Strahan and surrounds
Be up early to join World Heritage Cruises on their 35-metre catamaran, The Eagle. You’ll depart Strahan Wharf at 9am and cruise Macquarie Harbour, past Hells Gates and the notorious convict prison at Sarah Island. The Eagle is an eco-friendly (not to mention relaxing) way to explore the Gordon River, bordered on each bank by the cold-climate rainforests of the Tasmanian Wilderness World Heritage Area.
After a buffet lunch on board, you’ll disembark mid-afternoon with a probable urge to stretch your sea legs. Strike out on one of Tasmania’s ‘Great Short Walks’, from Strahan’s Peoples Park to Hogarth Falls. It’s an easy three-kilometre route, shaded by some incredible towering gums.
At dusk you’ll be back on the water again for The Bonnet Island Experience – a twilight cruise to a remote habitat mainly populated by Little Penguins.
Back in town, Hamers Hotel has been busy serving pub dinners since 1936 – and tonight will be no different. These days they put a modern, local cuisine spin on the classic bistro menu, so expect delicacies such as wallaby strip loin and pepperberry relish.
Strahan to Hobart
Drive an hour or so east to Derwent Bridge and its enormous landmark, The Wall in the Wilderness. This is ‘Tassie’s Sistine Chapel’ – the history of Tasmania’s highlands as carved by local sculptor Greg Duncan. Best of all it’s a work-in progress so you’ll probably witness the artist in action.
Right now you’re a bit under halfway back to Hobart, so it’s a good time to fill up on some hearty local fare at the Derwent Bridge Wilderness Hotel. This might even be an appropriate occasion to attempt their ‘King Billy’ porterhouse.
Further towards Hobart, take a driving break and do the Russell Falls trek in Mount Field National Park. Okay, ‘trek’ might be overstating it, but this 20-minute stroll will lead you past stunning Swamp Gums (the tallest flowering plant on Earth) to a waterfall that’s described as the most photographed in Tasmania.
Check into your Hobart accommodation.
For dinner, stay close to the city at Ristorante Da Angelo in Battery Point, where you will be served authentic southern Italian fare and offered some Grappa as a traditional digestivo.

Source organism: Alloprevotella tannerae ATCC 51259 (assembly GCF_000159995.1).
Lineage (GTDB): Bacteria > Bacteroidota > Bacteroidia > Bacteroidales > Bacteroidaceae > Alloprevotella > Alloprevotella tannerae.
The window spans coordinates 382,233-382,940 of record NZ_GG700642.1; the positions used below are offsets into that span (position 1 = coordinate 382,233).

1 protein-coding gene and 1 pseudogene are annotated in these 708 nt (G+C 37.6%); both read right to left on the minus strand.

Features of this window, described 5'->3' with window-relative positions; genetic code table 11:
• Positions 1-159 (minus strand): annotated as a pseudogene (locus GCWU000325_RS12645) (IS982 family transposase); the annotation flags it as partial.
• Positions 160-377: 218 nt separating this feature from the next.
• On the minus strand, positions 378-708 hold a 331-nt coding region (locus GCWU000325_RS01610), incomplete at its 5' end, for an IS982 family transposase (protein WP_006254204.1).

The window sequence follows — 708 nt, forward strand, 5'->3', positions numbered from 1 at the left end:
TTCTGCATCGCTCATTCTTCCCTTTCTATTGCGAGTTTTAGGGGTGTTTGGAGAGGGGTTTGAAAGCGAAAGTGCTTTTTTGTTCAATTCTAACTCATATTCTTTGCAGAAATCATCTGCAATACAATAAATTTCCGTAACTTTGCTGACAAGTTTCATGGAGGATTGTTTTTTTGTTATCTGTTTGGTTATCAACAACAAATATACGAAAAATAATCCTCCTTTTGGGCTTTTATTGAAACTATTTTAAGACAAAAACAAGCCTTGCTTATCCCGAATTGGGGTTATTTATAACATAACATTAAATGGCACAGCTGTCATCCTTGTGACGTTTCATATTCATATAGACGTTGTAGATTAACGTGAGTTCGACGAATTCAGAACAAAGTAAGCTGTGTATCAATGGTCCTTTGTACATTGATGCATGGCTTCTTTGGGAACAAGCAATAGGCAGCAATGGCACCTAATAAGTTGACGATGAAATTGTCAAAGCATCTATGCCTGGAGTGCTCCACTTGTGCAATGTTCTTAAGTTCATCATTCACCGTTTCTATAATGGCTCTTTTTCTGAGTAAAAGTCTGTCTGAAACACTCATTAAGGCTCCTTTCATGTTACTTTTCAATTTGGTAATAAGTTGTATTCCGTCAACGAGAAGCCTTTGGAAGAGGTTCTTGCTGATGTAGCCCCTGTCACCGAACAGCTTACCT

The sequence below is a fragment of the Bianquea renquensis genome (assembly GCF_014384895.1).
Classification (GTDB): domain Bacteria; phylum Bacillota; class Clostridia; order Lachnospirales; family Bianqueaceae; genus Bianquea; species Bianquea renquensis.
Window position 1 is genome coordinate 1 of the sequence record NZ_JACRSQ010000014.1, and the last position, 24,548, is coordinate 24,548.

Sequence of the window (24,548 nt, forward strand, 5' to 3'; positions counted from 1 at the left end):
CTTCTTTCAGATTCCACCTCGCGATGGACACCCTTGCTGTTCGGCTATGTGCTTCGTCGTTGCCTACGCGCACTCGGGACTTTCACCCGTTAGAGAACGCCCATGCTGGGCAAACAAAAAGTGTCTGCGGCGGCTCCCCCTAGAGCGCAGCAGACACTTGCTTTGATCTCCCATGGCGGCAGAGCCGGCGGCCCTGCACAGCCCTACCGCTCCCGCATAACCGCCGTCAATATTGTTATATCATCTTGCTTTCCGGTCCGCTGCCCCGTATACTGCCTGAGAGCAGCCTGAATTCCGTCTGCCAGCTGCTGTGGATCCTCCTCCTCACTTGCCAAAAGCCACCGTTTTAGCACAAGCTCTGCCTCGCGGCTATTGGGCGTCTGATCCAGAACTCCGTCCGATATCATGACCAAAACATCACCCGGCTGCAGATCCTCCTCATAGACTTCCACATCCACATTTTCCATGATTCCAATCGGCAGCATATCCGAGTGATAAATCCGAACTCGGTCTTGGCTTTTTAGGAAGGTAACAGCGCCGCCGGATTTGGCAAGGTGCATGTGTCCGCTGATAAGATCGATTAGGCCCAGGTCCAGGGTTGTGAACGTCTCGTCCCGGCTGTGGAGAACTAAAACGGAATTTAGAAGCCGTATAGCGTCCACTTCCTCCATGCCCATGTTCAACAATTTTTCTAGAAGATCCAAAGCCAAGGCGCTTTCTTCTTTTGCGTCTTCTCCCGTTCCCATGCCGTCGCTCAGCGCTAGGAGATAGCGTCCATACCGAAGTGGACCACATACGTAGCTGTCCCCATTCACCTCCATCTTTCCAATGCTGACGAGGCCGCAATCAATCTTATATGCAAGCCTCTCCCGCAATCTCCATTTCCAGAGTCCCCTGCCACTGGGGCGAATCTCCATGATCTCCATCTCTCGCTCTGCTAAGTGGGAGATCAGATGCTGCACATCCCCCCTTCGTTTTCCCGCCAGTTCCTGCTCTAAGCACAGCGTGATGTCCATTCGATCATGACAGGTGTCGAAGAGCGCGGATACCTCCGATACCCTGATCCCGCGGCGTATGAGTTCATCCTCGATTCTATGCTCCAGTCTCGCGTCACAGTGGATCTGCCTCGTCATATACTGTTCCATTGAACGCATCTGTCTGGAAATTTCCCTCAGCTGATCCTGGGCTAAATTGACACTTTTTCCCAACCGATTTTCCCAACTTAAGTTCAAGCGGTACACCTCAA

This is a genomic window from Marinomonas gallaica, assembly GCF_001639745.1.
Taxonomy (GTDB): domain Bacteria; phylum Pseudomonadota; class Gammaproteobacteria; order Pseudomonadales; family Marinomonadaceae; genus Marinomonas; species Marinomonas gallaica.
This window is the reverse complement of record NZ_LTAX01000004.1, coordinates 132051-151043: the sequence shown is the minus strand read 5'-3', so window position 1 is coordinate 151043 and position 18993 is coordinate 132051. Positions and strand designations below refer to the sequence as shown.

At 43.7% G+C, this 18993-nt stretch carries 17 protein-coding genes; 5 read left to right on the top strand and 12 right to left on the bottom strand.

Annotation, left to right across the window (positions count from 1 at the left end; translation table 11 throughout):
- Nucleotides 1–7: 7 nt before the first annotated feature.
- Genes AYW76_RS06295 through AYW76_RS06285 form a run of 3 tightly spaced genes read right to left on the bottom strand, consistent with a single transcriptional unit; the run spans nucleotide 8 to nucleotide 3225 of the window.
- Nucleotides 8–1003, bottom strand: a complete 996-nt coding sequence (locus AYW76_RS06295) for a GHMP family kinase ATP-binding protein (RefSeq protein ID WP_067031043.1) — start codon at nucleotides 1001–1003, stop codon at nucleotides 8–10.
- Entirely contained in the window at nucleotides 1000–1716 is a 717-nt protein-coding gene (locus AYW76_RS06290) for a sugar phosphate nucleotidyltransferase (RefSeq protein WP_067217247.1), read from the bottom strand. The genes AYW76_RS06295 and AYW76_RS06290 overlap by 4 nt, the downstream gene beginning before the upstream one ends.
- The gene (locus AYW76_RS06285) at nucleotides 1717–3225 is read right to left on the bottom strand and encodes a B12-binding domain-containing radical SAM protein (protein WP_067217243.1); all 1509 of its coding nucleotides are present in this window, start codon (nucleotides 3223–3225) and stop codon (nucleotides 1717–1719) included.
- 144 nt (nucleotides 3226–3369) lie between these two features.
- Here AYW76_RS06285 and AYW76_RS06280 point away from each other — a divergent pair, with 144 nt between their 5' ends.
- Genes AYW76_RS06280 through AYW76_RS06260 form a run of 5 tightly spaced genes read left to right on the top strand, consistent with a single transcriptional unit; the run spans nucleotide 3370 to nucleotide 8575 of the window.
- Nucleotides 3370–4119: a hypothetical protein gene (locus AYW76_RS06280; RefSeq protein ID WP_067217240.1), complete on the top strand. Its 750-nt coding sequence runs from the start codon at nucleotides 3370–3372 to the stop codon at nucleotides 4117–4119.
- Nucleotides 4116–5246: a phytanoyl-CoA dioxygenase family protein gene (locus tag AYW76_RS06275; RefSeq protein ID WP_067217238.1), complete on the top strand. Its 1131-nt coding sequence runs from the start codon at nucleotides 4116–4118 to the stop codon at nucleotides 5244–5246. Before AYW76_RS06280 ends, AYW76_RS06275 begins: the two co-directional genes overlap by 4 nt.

Jump out of bed and recap your holiday by flying over it again in a Tasmanian Air Adventures seaplane. You can choose from a variety of tours (from 30 minutes to three hours) covering Port Arthur’s wild capes, Wineglass Bay and even Cradle Mountain. But make sure you book ahead. The shorter Hobart City Scenic tour takes in the Tasman Bridge, the Botanical Gardens, Kingston Beach and Blackmans Bay – an invigorating start to the day.
Land on the Derwent River, coast into the marina and walk to lunch at the Cargo Bar Pizza Lounge in Salamanca Place. These pizza specialists have set up their wood-fire oven in a 19th century sandstone building, and they’ll happily serve you a baby abalone or octopus salsa pizza – plus a good local red and some gelati to cap off your holiday.
In the afternoon, head to the foothills of kunyani / Mount Wellington and join one – or both – of the tours on offer at Cascade Brewery. If you arrive by 2pm you can kick things off by competing in the pouring contest at the Visitor Centre (word is, the judges are looking for quality over speed). Then follow your victory with some exploration. The 90-minute Brewery Tour will appeal to anyone who’s ever wondered what happens before the south’s finest brew hits the bottle. The Heritage Tour is a historic overview of the Cascade site, including the beautiful Woodstock Gardens. Both tours include tastings fresh from the taps.
14 days from $1949* pp
Includes car hire, Port Arthur Ghost Tour, Freycinet Morning Paddle, Bicheno Penguin Tour, Hollybank Treetops Adventure Day Tour, Devils@Cradle Night Feeding Tour, World Heritage Cruise, Tasmania National Parks Pass, 3 nights accommodation in Hobart, 1 nights accommodation in Port Arthur, 2 nights accommodation in Coles Bay, 1 nights accommodation in Bicheno, 1 nights accommodation in St Helens, 2 nights accommodation in Launceston, 1 nights accommodation in Cradle Mountain and 2 nights accommodation in Strahan.
*TERMS AND CONDITIONS APPLY
Availability of experiences in this itinerary may be subject to opening times, seasonal operation or booking requirements, please call ahead to plan each day.
Photo Credit: Tourism Tasmania. All rights reserved @Tourism Tasmania and Rob Burnett, Lucia Rossi, Adrian Cook, Robin Nyfeler, Poon Wai Nang, Graham Freeman, Sean Fennessey, Brendan Williams, Dan Fellow, George Apostolidis, Joe Shemesh, Paul Fleming, James Lauritz, Alice Hansen.